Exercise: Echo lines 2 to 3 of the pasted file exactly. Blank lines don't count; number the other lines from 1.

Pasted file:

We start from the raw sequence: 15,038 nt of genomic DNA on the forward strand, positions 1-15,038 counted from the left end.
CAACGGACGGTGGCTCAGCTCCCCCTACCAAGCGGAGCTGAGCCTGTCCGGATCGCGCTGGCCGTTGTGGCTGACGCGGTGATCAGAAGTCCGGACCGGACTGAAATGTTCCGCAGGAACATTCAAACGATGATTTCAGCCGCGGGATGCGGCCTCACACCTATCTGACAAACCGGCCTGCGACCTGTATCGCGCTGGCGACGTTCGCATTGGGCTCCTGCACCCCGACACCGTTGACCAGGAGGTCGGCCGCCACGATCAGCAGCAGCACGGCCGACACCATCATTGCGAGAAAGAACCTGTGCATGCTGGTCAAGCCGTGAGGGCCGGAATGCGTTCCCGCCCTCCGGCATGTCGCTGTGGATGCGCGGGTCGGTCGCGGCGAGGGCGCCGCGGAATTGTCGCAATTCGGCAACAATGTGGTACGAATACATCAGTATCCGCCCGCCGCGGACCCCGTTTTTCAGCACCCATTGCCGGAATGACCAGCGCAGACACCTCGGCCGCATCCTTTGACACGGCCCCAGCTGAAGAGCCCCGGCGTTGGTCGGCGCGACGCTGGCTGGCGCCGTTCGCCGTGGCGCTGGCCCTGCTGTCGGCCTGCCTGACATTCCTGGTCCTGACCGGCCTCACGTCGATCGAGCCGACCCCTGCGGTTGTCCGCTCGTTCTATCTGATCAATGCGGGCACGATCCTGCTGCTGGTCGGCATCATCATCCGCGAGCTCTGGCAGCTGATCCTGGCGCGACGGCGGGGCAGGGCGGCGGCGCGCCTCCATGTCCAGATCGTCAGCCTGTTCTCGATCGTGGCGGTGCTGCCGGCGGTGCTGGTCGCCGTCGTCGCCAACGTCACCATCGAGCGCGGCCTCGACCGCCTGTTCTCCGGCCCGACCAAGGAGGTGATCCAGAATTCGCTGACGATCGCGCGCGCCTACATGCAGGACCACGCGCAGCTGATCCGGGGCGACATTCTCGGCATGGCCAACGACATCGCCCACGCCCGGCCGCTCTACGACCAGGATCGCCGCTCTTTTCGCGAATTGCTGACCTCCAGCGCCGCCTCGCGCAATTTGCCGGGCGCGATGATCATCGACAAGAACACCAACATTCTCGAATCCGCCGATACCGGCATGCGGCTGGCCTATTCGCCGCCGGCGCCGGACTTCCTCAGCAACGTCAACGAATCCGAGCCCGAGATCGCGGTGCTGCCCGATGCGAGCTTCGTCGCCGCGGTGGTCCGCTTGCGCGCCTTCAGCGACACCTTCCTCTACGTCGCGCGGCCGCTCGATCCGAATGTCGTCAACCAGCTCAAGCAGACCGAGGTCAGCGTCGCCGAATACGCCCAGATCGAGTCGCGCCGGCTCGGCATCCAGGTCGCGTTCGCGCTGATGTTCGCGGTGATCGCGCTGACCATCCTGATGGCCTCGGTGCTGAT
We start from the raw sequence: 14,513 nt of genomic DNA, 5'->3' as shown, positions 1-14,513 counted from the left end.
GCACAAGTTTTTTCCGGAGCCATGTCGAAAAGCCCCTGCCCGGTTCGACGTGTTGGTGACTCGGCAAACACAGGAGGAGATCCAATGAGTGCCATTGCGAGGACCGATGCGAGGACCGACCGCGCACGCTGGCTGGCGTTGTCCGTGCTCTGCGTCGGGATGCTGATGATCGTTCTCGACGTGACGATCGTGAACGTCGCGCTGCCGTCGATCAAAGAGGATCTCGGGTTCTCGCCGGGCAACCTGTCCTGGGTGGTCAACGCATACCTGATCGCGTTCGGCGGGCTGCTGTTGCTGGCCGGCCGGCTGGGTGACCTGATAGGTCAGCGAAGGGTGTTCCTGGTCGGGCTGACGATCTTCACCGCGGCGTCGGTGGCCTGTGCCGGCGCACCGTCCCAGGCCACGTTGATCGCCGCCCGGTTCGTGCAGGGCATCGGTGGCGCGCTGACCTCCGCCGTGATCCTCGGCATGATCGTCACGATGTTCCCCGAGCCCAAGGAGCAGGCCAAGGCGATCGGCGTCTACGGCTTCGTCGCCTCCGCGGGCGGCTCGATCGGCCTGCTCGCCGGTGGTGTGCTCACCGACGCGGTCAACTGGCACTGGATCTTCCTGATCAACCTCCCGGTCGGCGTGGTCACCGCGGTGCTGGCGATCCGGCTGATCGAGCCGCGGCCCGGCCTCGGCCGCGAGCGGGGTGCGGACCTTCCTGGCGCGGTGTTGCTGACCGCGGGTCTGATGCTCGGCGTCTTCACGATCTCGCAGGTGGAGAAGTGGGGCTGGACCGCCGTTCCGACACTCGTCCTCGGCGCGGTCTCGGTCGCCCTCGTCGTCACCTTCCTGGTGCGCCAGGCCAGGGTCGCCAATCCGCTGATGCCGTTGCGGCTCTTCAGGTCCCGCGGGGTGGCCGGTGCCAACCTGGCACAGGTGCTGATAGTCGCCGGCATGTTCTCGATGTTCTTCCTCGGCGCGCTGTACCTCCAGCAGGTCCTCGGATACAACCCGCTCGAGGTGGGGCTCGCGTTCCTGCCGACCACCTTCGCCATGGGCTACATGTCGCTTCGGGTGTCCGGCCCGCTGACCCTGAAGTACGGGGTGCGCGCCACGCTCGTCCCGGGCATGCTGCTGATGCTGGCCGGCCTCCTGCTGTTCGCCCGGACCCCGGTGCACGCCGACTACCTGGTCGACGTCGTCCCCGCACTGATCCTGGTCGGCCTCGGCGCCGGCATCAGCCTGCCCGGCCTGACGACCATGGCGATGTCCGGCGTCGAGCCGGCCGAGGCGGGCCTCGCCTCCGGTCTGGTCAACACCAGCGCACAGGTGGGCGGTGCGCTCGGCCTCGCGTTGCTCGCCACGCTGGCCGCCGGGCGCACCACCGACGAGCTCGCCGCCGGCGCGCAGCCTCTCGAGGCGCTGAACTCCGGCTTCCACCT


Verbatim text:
CAACGGACGGTGGCTCAGCTCCCCCTACCAAGCGGAGCTGAGCCTGTCCGGATCGCGCTGGCCGTTGTGGCTGACGCGGTGATCAGAAGTCCGGACCGGACTGAAATGTTCCGCAGGAACATTCAAACGATGATTTCAGCCGCGGGATGCGGCCTCACACCTATCTGACAAACCGGCCTGCGACCTGTATCGCGCTGGCGACGTTCGCATTGGGCTCCTGCACCCCGACACCGTTGACCAGGAGGTCGGCCGCCACGATCAGCAGCAGCACGGCCGACACCATCATTGCGAGAAAGAACCTGTGCATGCTGGTCAAGCCGTGAGGGCCGGAATGCGTTCCCGCCCTCCGGCATGTCGCTGTGGATGCGCGGGTCGGTCGCGGCGAGGGCGCCGCGGAATTGTCGCAATTCGGCAACAATGTGGTACGAATACATCAGTATCCGCCCGCCGCGGACCCCGTTTTTCAGCACCCATTGCCGGAATGACCAGCGCAGACACCTCGGCCGCATCCTTTGACACGGCCCCAGCTGAAGAGCCCCGGCGTTGGTCGGCGCGACGCTGGCTGGCGCCGTTCGCCGTGGCGCTGGCCCTGCTGTCGGCCTGCCTGACATTCCTGGTCCTGACCGGCCTCACGTCGATCGAGCCGACCCCTGCGGTTGTCCGCTCGTTCTATCTGATCAATGCGGGCACGATCCTGCTGCTGGTCGGCATCATCATCCGCGAGCTCTGGCAGCTGATCCTGGCGCGACGGCGGGGCAGGGCGGCGGCGCGCCTCCATGTCCAGATCGTCAGCCTGTTCTCGATCGTGGCGGTGCTGCCGGCGGTGCTGGTCGCCGTCGTCGCCAACGTCACCATCGAGCGCGGCCTCGACCGCCTGTTCTCCGGCCCGACCAAGGAGGTGATCCAGAATTCGCTGACGATCGCGCGCGCCTACATGCAGGACCACGCGCAGCTGATCCGGGGCGACATTCTCGGCATGGCCAACGACATCGCCCACGCCCGGCCGCTCTACGACCAGGATCGCCGCTCTTTTCGCGAATTGCTGACCTCCAGCGCCGCCTCGCGCAATTTGCCGGGCGCGATGATCATCGACAAGAACACCAACATTCTCGAATCCGCCGATACCGGCATGCGGCTGGCCTATTCGCCGCCGGCGCCGGACTTCCTCAGCAACGTCAACGAATCCGAGCCCGAGATCGCGGTGCTGCCCGATGCGAGCTTCGTCGCCGCGGTGGTCCGCTTGCGCGCCTTCAGCGACACCTTCCTCTACGTCGCGCGGCCGCTCGATCCGAATGTCGTCAACCAGCTCAAGCAGACCGAGGTCAGCGTCGCCGAATACGCCCAGATCGAGTCGCGCCGGCTCGGCATCCAGGTCGCGTTCGCGCTGATGTTCGCGGTGATCGCGCTGACCATCCTGATGGCCTCGGTGCTGAT
We start from the raw sequence: 14,513 nt of genomic DNA, 5'->3' as shown, positions 1-14,513 counted from the left end.